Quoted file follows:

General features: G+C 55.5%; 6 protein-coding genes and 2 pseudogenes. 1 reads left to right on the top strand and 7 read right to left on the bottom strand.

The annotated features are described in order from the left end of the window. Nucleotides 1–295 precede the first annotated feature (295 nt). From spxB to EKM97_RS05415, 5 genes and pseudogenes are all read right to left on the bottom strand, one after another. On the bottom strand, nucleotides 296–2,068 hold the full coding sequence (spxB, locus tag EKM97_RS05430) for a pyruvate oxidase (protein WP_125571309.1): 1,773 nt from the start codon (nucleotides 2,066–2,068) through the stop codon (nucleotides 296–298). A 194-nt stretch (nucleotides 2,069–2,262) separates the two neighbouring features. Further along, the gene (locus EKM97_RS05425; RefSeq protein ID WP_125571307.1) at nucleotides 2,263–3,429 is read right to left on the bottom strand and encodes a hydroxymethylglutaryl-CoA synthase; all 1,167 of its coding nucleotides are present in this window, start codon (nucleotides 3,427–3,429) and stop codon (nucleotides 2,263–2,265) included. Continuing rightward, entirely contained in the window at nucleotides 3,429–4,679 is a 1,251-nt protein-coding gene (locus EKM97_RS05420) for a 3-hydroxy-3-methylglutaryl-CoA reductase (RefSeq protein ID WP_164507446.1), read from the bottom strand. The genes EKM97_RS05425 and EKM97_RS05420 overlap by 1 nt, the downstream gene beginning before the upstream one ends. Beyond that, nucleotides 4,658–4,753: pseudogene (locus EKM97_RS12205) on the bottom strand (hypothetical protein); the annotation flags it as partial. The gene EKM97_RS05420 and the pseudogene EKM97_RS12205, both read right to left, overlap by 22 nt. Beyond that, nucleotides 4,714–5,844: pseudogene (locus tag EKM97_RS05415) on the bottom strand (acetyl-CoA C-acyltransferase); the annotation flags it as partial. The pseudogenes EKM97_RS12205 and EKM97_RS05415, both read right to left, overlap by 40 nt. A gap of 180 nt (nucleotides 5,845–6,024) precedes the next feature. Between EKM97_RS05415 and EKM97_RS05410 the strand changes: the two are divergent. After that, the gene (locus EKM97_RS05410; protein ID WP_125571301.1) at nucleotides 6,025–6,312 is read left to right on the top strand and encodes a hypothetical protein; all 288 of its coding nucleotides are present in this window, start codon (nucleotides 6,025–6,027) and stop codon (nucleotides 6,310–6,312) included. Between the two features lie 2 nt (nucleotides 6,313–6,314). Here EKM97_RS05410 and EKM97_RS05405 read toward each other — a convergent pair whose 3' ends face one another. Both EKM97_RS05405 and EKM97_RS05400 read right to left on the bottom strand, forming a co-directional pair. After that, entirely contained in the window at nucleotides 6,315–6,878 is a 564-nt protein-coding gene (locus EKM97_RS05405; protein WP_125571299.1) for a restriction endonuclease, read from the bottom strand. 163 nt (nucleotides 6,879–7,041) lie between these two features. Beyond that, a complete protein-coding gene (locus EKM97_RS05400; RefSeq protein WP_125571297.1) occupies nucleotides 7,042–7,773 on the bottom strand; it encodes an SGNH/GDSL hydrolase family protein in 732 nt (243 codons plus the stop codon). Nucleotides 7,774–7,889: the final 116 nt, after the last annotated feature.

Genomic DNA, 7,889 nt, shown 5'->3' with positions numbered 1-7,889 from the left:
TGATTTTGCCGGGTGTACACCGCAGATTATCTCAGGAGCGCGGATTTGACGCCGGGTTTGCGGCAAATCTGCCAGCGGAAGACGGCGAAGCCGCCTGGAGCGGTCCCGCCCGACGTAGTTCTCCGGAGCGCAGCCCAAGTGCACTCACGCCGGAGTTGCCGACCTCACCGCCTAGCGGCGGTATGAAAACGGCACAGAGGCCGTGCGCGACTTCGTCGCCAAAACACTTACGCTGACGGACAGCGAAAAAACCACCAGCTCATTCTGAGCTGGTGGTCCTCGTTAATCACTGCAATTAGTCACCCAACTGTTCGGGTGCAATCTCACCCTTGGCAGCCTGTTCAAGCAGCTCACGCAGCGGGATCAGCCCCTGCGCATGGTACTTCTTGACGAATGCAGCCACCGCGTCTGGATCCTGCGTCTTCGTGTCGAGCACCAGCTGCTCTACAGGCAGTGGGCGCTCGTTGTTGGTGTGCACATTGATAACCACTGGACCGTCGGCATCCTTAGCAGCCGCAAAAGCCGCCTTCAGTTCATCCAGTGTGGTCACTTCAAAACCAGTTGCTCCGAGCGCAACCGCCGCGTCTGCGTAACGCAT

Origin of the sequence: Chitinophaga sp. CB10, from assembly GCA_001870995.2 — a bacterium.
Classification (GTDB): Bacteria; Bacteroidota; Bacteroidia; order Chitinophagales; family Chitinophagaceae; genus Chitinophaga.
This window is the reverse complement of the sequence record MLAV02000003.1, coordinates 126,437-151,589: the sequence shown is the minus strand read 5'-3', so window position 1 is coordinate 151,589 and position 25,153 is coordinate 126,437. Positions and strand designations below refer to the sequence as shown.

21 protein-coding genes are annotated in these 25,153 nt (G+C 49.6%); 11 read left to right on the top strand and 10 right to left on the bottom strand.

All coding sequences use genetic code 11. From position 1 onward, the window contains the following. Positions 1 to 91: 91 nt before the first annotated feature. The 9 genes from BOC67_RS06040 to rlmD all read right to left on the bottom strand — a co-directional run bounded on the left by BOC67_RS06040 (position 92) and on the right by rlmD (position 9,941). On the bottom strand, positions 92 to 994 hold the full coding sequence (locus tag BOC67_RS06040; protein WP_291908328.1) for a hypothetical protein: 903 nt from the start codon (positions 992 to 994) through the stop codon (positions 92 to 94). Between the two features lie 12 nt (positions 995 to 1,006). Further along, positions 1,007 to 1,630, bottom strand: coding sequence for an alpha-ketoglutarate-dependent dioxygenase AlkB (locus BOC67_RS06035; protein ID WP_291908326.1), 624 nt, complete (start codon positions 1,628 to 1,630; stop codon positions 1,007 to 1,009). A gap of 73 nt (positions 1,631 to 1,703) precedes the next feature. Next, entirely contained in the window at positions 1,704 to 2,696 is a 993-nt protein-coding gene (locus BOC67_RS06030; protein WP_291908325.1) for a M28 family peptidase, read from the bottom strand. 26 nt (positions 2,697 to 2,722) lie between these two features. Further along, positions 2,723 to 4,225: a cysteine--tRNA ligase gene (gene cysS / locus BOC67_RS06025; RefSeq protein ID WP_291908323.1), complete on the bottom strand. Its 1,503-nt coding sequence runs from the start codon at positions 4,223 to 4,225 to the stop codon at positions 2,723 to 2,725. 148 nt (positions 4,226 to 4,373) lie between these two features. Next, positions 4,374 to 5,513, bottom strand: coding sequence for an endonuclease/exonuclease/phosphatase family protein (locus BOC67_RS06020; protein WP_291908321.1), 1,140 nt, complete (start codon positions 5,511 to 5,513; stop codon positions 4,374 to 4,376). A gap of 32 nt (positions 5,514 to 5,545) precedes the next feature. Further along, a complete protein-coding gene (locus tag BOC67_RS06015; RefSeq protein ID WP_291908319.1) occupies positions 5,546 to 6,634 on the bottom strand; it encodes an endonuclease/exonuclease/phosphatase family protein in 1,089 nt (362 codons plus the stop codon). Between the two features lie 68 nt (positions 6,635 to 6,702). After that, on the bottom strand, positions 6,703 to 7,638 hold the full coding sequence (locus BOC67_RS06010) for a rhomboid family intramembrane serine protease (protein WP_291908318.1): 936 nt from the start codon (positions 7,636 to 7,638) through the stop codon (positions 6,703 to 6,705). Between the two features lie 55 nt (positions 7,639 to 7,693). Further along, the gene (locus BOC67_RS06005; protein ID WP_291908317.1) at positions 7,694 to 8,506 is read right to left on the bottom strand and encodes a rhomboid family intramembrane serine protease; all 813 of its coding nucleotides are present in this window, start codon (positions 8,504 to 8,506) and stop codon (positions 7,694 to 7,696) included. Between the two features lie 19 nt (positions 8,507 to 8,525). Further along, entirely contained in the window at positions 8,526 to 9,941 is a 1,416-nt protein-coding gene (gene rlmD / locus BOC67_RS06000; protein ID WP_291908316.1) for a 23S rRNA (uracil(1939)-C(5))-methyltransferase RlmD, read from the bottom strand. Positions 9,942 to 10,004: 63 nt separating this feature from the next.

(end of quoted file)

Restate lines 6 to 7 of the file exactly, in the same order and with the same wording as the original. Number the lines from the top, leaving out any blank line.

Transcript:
Classification (GTDB): Bacteria; Bacteroidota; Bacteroidia; order Chitinophagales; family Chitinophagaceae; genus Chitinophaga.
This window is the reverse complement of the sequence record MLAV02000003.1, coordinates 126,437-151,589: the sequence shown is the minus strand read 5'-3', so window position 1 is coordinate 151,589 and position 25,153 is coordinate 126,437. Positions and strand designations below refer to the sequence as shown.